State House, Boston, Mass.  Prints and Photographs Division, Library of Congress

State House, Boston, Mass. Prints and Photographs Division, Library of Congress

Jefferson Bailey of the Metropolitan New York Library Council and Program Director for the New York residencies, says:  “We  have met with DC program staff, the Institute of Museum and Library Services, residents and the program evaluator. I think that collaboration has been great at identifying tweaks (sometimes large, sometimes small) to the overall program. In New York City, we had a large number of host proposals (21) for 5 residency projects, so that led us to develop some specific evaluation workflows for our Advisory/Review panel that could prove useful going forward. The quirks of local implementations will help test the model, as was the plan. But as Andrea said, the exciting changes and new features will take shape as the residents start their projects. One great thing about the NDSR is the role the residents take in enhancing the program — the feedback of the first cohort has been fantastic and incredibly useful and I’m sure the creative thinking of the New York and Boston groups of residents will be just as valuable.”

Anticipating this upcoming year of the program, Goethals says, “We have a great group of host institutions, each with a lot to offer to a resident, and each dedicated to making the program a success. All the projects present great learning opportunities for the residents and have the potential to contribute significantly to the digital preservation programs at the host institutions.”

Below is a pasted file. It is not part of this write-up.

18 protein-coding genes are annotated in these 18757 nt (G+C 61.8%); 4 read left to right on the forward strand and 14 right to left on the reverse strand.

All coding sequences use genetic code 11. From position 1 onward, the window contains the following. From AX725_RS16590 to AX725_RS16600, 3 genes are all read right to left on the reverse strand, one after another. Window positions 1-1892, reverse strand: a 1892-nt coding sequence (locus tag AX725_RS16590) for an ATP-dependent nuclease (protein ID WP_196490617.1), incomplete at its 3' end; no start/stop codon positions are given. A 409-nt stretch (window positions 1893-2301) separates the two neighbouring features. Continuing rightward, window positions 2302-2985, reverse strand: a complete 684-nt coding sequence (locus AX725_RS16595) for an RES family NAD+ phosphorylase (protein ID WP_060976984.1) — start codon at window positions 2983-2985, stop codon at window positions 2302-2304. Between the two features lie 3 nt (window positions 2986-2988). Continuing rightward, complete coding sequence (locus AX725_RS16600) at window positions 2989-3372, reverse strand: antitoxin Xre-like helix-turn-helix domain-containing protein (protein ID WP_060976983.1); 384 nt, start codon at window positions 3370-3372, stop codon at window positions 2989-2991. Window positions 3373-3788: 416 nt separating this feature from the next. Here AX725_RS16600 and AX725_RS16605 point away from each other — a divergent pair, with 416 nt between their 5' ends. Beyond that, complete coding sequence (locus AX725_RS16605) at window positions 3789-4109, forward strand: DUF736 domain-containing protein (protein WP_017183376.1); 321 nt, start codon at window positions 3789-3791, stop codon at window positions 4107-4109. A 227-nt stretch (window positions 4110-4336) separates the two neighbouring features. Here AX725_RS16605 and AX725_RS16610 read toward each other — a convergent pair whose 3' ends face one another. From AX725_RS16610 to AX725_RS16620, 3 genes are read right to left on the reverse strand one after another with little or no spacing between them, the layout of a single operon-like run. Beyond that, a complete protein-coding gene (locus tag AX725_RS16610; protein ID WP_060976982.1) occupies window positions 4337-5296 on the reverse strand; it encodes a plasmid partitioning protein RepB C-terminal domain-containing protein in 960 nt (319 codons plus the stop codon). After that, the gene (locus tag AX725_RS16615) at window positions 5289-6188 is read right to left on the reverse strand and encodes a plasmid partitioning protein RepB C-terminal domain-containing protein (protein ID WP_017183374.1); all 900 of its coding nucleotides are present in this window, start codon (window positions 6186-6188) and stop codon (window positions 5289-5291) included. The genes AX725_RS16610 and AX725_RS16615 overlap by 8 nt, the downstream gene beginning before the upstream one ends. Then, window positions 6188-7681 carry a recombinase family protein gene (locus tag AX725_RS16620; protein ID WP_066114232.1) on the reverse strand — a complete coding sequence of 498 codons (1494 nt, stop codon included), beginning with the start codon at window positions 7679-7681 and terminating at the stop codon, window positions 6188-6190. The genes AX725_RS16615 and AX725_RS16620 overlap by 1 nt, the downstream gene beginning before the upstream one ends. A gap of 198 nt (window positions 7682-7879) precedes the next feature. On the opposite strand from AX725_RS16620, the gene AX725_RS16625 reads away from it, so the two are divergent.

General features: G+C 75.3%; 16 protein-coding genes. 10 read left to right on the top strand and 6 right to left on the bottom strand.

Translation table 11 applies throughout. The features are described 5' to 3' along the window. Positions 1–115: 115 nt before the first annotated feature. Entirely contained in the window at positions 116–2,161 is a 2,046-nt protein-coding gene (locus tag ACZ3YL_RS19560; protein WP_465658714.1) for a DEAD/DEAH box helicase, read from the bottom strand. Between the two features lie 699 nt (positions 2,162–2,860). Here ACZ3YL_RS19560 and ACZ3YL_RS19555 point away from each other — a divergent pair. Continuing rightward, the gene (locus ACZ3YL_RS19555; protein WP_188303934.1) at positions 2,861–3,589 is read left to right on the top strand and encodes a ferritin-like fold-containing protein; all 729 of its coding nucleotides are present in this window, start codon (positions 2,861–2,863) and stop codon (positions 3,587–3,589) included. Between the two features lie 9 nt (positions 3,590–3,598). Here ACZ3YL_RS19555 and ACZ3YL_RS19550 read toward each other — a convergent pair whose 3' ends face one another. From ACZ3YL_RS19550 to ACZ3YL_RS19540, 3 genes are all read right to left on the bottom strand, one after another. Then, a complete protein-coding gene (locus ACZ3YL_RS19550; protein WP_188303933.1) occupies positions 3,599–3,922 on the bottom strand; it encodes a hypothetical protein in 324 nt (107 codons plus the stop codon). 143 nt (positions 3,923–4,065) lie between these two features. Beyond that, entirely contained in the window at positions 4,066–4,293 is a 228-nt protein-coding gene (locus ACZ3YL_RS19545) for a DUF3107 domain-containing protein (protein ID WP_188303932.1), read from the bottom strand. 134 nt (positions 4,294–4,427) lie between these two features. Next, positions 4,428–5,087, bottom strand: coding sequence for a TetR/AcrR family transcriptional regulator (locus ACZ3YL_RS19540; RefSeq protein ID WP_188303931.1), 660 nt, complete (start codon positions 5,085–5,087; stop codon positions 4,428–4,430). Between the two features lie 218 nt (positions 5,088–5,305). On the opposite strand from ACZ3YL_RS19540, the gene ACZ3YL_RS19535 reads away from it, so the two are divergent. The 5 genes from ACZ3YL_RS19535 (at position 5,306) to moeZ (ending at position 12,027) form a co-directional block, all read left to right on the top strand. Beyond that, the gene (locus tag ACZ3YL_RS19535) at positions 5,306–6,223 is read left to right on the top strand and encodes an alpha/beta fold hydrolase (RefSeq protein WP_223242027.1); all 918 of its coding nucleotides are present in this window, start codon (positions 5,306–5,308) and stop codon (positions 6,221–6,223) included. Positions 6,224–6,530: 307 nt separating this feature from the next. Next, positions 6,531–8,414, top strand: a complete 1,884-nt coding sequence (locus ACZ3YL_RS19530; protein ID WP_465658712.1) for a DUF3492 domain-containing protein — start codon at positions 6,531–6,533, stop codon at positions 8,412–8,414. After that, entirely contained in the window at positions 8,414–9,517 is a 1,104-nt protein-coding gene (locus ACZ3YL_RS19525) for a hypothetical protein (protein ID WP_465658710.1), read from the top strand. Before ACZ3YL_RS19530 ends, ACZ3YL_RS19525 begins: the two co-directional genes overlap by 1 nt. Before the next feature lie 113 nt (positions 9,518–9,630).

“I concur with Andrea”, Bailey says. “In New York, we also have an awesome set of host institutions and projects. We’re especially excited about the diversity of projects, from scientific data management to web archiving and many more. We think this diversity is not only representative of the many domains in which digital stewardship plays a role, but also should make for an excellent knowledge-sharing opportunity among the resident’s themselves. Otherwise, the collaboration between DC, Boston, NYC, and the involvement of IMLS has really helped this program develop and grow stronger. Thanks to IMLS for their active support of the NDSR program!”

A reminder for all potential residents: applications for this program are still being accepted, the deadline is Friday, May 30th.  All applicants should read through the project information and choose their top three preferences.  Application information for New York can be found here, and application information for Boston can be found here.

A sneak peak ahead!  There will be a panel discussion on the residency program at this year’s Digital Preservation 2014 meeting to be held July 22-24 in Washington, DC. More details will be available soon about the panel, as well as the meeting itself, so keep an eye out for future blog posts.